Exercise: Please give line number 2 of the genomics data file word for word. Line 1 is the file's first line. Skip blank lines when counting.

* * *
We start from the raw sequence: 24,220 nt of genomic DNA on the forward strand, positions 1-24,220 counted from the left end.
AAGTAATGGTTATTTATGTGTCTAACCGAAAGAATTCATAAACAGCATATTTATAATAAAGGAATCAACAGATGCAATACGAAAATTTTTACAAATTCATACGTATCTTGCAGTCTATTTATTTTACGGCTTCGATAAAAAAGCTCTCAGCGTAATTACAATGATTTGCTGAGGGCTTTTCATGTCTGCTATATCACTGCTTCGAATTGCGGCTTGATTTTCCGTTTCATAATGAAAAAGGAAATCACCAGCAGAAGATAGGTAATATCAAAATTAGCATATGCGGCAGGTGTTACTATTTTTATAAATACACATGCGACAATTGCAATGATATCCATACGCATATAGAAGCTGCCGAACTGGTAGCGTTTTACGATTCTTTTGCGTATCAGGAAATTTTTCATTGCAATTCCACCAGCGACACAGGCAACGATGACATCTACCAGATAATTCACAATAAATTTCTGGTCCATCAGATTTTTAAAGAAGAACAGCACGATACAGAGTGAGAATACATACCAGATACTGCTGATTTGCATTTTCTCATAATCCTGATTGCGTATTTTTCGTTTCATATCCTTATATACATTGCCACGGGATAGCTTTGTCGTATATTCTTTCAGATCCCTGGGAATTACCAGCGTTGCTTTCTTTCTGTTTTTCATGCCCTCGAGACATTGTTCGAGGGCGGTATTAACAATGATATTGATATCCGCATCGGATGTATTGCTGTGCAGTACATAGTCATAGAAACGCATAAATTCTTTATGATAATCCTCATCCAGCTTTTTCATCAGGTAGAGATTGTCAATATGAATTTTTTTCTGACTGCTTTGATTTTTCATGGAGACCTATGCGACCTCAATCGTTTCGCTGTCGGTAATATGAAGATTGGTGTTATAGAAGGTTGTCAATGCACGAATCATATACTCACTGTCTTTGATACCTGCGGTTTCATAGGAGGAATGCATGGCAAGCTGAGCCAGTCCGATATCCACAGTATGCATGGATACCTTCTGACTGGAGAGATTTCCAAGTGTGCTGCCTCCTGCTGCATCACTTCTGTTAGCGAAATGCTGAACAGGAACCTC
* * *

AAGTAATGGTTATTTATGTGTCTAACCGAAAGAATTCATAAACAGCATATTTATAATAAAGGAATCAACAGATGCAATACGAAAATTTTTACAAATTCATACGTATCTTGCAGTCTATTTATTTTACGGCTTCGATAAAAAAGCTCTCAGCGTAATTACAATGATTTGCTGAGGGCTTTTCATGTCTGCTATATCACTGCTTCGAATTGCGGCTTGATTTTCCGTTTCATAATGAAAAAGGAAATCACCAGCAGAAGATAGGTAATATCAAAATTAGCATATGCGGCAGGTGTTACTATTTTTATAAATACACATGCGACAATTGCAATGATATCCATACGCATATAGAAGCTGCCGAACTGGTAGCGTTTTACGATTCTTTTGCGTATCAGGAAATTTTTCATTGCAATTCCACCAGCGACACAGGCAACGATGACATCTACCAGATAATTCACAATAAATTTCTGGTCCATCAGATTTTTAAAGAAGAACAGCACGATACAGAGTGAGAATACATACCAGATACTGCTGATTTGCATTTTCTCATAATCCTGATTGCGTATTTTTCGTTTCATATCCTTATATACATTGCCACGGGATAGCTTTGTCGTATATTCTTTCAGATCCCTGGGAATTACCAGCGTTGCTTTCTTTCTGTTTTTCATGCCCTCGAGACATTGTTCGAGGGCGGTATTAACAATGATATTGATATCCGCATCGGATGTATTGCTGTGCAGTACATAGTCATAGAAACGCATAAATTCTTTATGATAATCCTCATCCAGCTTTTTCATCAGGTAGAGATTGTCAATATGAATTTTTTTCTGACTGCTTTGATTTTTCATGGAGACCTATGCGACCTCAATCGTTTCGCTGTCGGTAATATGAAGATTGGTGTTATAGAAGGTTGTCAATGCACGAATCATATACTCACTGTCTTTGATACCTGCGGTTTCATAGGAGGAATGCATGGCAAGCTGAGCCAGTCCGATATCCACAGTATGCATGGATACCTTCTGACTGGAGAGATTTCCAAGTGTGCTGCCTCCTGCTGCATCACTTCTGTTAGCGAAATGCTGAACAGGAACCTC